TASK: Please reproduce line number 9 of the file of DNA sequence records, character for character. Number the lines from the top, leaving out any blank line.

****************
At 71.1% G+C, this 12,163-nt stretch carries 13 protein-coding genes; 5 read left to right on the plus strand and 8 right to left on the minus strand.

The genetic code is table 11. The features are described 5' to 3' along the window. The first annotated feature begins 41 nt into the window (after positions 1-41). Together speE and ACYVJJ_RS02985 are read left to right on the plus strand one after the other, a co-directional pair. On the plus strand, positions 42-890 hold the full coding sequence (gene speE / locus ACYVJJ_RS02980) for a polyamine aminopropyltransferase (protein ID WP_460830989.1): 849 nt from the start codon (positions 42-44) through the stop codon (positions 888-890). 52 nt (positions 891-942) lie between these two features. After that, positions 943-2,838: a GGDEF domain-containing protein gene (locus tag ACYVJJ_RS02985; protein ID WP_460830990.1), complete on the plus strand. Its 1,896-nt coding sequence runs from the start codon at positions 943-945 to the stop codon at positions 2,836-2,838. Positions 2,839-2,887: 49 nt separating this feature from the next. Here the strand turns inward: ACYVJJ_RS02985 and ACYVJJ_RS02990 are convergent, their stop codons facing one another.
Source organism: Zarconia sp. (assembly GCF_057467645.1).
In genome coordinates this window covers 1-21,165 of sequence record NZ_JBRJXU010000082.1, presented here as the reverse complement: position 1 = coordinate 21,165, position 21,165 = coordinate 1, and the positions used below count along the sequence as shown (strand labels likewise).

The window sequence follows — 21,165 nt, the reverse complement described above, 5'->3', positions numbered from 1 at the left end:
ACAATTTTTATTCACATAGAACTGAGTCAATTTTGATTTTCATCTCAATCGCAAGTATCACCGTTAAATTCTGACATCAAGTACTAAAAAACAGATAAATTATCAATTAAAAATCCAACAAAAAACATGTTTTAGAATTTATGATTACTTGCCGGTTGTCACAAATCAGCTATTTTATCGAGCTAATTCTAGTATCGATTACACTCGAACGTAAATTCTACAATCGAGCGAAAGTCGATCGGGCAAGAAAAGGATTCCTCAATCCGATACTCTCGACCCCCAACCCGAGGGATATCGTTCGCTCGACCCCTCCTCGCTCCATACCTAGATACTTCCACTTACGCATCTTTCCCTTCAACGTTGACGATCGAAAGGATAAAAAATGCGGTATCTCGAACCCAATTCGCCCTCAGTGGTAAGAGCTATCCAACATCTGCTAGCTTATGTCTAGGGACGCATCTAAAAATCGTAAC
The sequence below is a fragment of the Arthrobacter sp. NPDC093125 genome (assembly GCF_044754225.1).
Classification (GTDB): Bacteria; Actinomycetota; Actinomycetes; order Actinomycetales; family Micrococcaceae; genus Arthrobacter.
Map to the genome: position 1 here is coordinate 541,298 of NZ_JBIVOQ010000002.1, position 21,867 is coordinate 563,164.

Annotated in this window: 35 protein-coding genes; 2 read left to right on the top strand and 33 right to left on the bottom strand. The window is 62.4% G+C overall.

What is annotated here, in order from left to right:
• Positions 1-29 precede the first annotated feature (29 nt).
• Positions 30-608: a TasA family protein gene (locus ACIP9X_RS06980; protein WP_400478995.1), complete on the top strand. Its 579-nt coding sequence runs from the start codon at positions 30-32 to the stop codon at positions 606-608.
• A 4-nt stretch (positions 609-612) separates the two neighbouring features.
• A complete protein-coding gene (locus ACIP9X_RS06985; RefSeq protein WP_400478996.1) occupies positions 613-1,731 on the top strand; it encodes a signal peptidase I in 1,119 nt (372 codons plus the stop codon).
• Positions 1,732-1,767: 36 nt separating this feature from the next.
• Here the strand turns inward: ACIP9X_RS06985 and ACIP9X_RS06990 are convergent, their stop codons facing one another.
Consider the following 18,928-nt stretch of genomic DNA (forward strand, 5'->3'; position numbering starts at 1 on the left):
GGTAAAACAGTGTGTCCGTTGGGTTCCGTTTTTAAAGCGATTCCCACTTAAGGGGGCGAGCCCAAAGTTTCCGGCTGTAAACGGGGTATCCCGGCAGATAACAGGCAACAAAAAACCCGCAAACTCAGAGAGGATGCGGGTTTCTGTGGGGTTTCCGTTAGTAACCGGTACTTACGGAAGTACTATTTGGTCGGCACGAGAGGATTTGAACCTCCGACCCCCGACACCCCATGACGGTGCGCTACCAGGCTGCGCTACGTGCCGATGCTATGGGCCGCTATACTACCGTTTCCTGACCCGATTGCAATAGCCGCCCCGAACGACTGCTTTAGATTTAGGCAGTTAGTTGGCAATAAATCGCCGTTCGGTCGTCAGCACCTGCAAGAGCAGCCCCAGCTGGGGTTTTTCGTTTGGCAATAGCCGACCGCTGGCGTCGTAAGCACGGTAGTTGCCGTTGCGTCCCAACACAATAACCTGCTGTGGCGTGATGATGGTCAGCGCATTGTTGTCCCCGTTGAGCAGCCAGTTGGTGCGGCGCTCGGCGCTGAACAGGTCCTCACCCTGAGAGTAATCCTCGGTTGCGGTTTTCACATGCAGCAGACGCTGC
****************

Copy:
Map to the genome: position 1 here is coordinate 541,298 of NZ_JBIVOQ010000002.1, position 21,867 is coordinate 563,164.